1099 Independent Contractors vs. W-2 Workers
Business considerations for managing your contingent workforce:
Nearly every business has a contingent workforce. In fact, in May 2017, there were 5.9 million contingent workers in the U.S., representing 3.8% of the U.S. workforce. Statistics here are a little fuzzy as these numbers are contested as severely understating the number. The BLS has not issued updated numbers simply states that the report is being looked at. While the statistics are fuzzy, the financial implications around misclassification are not. There can be severe financial repercussions to mishandling this part of your employee base.
Uber made headlines over a class action lawsuit in 2015. Unfortunately, other headlines follow. Now in their wake, Amazon, Google, and Lyft are seeing similar issues.
Don't think this problem is isolated to large companies. They make the news and have deeper pockets from which to fight. Worker misclassification is prevalent in Silicon Valley and the Bay Area. What most of these companies who "risk" being audited fail to realize is that one audit often turns into many, and the fines are hefty.
Many Silicon Valley start-ups and small businesses without strong HR policies believe that they can hire workers on a 1099 basis to fulfill temporary projects by merely using an IC agreement. A signed IC agreement may not be enough to protect you from legal trouble. www.independentcontractorcompliance.com discusses in a blog a massive case in which FedEx Ground lost because of its misplaced reliance on an IC agreement and its policies and procedures that were good, but not good enough. "IC agreements and policies and procedures that are not drafted in a state-of-the-art manner, free from language that can be used against the company, can cause businesses that use ICs to face class action litigation or regulatory audits or enforcement proceedings they may be able to avoid otherwise."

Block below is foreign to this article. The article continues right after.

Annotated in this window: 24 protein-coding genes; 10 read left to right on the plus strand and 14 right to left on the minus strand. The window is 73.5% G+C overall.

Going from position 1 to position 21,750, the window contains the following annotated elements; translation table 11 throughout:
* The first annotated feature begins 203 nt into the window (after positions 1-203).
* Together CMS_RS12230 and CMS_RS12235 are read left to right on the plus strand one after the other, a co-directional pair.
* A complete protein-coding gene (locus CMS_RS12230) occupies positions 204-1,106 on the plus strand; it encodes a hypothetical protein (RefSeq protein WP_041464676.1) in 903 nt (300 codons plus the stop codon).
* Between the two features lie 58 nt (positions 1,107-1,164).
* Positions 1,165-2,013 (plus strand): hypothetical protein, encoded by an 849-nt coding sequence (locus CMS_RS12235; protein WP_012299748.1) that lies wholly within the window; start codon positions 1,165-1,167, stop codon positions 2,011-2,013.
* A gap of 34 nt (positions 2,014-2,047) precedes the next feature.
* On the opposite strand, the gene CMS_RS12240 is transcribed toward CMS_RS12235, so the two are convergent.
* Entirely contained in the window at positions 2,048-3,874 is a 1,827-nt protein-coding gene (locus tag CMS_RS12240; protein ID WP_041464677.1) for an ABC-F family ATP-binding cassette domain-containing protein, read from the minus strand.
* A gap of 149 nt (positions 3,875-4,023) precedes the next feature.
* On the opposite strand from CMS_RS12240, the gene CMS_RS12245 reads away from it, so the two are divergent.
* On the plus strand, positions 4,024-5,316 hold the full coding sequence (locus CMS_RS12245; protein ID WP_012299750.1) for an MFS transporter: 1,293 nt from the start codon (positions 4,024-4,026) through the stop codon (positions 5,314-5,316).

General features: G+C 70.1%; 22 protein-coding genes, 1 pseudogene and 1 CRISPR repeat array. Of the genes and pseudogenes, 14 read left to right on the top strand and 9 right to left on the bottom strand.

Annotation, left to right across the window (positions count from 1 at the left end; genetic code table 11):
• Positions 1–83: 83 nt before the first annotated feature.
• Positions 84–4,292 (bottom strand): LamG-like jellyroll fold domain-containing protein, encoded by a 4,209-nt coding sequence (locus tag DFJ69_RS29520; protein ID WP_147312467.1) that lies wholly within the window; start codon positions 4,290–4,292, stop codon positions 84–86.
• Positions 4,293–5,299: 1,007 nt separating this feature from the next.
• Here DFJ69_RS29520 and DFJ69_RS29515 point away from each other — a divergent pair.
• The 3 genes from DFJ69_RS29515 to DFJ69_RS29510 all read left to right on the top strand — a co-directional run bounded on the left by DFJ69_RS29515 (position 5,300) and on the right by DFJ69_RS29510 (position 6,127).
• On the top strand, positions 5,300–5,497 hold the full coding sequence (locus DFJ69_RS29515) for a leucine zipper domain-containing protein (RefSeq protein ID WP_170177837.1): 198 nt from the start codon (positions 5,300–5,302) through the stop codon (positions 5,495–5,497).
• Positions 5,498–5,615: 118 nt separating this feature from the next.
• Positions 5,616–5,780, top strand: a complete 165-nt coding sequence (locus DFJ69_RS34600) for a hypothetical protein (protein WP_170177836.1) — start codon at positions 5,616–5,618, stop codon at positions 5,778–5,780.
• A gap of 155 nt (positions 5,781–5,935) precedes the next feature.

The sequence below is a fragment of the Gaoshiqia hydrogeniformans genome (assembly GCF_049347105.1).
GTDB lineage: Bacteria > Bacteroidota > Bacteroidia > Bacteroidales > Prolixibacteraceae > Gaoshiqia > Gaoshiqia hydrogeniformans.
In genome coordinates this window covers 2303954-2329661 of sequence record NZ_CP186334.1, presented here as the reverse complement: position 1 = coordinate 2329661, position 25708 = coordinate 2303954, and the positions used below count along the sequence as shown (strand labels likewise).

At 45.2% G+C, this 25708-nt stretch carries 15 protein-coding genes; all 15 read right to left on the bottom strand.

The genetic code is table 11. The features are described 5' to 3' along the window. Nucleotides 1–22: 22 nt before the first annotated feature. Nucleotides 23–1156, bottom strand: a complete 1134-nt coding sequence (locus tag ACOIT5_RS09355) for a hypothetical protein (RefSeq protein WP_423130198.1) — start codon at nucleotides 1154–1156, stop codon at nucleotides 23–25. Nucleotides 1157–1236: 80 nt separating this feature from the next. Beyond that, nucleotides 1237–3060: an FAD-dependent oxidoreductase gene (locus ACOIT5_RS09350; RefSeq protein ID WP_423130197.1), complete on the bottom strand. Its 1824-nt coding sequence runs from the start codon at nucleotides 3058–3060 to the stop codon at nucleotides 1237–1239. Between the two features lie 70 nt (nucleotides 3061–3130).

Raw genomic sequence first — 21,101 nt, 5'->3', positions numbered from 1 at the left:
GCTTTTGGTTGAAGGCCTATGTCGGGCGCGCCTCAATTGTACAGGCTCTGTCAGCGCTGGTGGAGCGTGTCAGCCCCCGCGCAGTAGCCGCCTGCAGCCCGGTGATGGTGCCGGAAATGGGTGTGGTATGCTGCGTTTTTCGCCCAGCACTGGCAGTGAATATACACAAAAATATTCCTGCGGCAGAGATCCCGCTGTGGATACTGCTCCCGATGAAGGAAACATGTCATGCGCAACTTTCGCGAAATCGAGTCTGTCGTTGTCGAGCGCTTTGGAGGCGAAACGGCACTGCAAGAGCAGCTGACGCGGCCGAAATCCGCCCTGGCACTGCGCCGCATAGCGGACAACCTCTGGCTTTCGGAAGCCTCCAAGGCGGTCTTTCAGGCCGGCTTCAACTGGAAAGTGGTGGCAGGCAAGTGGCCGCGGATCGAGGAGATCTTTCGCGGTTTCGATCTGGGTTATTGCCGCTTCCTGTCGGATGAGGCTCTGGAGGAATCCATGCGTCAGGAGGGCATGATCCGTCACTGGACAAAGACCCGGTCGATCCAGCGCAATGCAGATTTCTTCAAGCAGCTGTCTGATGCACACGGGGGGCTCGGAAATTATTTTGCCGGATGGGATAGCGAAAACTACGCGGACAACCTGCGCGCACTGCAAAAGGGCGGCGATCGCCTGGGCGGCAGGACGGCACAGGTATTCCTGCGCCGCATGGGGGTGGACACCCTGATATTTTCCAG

If you find yourself considering this work arrangement, research if the role meets the criteria using these tips to navigate proper classification.
Legal Factors to Consider when hiring an independent contractor
January 1, 2020, Labor Code Section 2750.3 went into effect. The statute changes the test used to determine whether workers in California are employees or independent contractors. Section 2750.3 presumes that all workers are employees unless the hiring business can prove otherwise. It adopts the ABC test.
Under the ABC test, a worker is considered an employee and not an independent contractor, unless the hiring entity satisfies all three of the following conditions:
- The worker is free from the control and direction of the hiring entity in connection with the performance of the work, both under the contract for the performance of the work and in fact;
- The worker performs work that is outside the usual course of the hiring entity's business; and
- The worker is customarily engaged in an independently established trade, occupation, or business of the same nature as that involved in the work performed.
The law has expanded reach, including the California Labor Code, the Unemployment Insurance Code, and the Industrial Welfare Commission's Wage Orders. Certain occupations and industries are exempt and can use the Borrello test. Here is an excerpt from the Labor and Workforce Development Agency FAQ.